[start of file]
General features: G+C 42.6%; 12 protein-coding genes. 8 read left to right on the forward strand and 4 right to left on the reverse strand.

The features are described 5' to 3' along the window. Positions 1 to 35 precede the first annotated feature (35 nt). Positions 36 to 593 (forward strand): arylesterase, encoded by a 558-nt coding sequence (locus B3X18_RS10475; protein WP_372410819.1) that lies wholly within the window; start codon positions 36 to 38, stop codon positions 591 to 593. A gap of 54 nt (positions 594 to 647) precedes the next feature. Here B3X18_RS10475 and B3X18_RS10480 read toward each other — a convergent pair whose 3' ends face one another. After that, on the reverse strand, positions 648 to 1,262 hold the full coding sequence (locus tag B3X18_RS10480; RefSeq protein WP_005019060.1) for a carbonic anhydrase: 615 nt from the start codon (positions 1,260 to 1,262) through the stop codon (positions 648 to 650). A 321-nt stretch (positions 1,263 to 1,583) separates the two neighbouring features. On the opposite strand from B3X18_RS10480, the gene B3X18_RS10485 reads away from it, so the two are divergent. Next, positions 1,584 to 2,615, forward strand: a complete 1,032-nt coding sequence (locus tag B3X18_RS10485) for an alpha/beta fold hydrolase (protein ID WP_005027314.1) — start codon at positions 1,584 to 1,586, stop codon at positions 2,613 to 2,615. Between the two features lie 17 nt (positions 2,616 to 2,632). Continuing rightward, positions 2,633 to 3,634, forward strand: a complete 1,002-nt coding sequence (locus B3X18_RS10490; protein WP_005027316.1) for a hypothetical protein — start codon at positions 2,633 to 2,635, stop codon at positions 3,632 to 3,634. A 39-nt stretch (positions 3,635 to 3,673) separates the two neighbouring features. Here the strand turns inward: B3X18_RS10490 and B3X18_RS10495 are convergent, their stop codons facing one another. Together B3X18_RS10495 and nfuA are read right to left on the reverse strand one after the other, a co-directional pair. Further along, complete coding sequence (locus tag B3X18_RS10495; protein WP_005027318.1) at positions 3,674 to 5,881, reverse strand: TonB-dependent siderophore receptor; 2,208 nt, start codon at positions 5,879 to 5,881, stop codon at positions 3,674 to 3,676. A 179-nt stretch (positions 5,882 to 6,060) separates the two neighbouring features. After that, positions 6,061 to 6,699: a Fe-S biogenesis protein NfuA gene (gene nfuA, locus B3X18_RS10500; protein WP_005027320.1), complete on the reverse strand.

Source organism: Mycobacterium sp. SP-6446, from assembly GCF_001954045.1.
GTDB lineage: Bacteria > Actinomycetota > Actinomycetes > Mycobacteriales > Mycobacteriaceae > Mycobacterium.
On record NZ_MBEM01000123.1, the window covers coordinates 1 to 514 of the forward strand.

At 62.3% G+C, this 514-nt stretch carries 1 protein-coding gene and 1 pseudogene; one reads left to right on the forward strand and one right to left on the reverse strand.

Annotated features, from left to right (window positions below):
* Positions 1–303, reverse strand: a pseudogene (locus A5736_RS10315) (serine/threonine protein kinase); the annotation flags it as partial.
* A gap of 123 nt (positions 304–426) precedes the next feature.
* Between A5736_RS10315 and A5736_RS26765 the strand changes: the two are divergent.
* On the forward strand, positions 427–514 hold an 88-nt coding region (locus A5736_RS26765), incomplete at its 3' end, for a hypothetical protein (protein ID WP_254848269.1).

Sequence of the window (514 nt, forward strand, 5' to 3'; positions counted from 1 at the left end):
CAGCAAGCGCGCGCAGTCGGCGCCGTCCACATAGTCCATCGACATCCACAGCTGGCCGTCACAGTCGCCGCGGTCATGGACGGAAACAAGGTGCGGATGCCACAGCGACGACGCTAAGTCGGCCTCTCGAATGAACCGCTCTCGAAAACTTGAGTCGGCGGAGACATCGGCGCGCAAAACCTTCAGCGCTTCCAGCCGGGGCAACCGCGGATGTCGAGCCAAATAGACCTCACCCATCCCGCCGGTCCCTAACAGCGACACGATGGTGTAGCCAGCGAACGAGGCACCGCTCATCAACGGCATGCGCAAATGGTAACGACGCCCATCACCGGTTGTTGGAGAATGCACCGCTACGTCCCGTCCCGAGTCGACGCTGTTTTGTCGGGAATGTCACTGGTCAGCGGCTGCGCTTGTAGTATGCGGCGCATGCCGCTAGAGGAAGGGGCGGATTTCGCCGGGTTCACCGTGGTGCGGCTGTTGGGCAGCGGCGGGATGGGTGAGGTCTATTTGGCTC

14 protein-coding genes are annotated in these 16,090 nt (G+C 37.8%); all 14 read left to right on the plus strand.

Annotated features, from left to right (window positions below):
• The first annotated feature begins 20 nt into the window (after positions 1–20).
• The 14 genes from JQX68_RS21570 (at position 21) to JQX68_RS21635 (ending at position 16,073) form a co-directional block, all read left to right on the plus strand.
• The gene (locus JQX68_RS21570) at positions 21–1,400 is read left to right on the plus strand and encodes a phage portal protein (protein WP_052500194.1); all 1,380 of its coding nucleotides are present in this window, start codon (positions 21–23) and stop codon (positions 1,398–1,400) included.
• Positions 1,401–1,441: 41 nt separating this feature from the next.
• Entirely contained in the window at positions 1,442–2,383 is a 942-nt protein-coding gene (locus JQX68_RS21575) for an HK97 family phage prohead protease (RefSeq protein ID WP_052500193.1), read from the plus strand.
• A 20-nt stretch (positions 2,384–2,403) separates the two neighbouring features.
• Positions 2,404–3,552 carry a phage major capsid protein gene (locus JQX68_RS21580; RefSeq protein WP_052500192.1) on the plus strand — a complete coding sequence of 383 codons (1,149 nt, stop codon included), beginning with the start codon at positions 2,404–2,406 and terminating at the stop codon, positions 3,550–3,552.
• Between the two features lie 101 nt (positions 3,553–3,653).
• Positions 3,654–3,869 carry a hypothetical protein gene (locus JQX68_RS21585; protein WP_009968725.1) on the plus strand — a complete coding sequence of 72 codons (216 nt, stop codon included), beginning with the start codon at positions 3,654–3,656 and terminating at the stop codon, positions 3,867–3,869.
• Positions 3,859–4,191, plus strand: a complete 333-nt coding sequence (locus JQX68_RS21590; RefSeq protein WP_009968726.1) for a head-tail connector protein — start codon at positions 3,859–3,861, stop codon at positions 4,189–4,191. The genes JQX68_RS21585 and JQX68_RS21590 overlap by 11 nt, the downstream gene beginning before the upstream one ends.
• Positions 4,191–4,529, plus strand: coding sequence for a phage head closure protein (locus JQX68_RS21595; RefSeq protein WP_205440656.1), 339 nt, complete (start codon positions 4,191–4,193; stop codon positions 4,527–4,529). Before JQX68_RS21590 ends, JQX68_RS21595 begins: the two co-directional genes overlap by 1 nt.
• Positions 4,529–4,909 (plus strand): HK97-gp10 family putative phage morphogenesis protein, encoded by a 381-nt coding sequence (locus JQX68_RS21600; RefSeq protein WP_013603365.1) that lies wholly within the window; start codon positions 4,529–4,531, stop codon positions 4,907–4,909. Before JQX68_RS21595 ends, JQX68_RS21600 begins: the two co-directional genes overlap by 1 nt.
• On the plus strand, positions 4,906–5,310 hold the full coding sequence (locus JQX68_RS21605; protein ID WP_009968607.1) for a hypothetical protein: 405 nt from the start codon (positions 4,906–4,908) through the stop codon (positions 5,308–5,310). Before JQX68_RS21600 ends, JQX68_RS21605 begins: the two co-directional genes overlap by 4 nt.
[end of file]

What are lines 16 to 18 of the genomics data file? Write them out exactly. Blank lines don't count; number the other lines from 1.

• The first annotated feature begins 20 nt into the window (after positions 1–20).
• The 14 genes from JQX68_RS21570 (at position 21) to JQX68_RS21635 (ending at position 16,073) form a co-directional block, all read left to right on the plus strand.
• The gene (locus JQX68_RS21570) at positions 21–1,400 is read left to right on the plus strand and encodes a phage portal protein (protein WP_052500194.1); all 1,380 of its coding nucleotides are present in this window, start codon (positions 21–23) and stop codon (positions 1,398–1,400) included.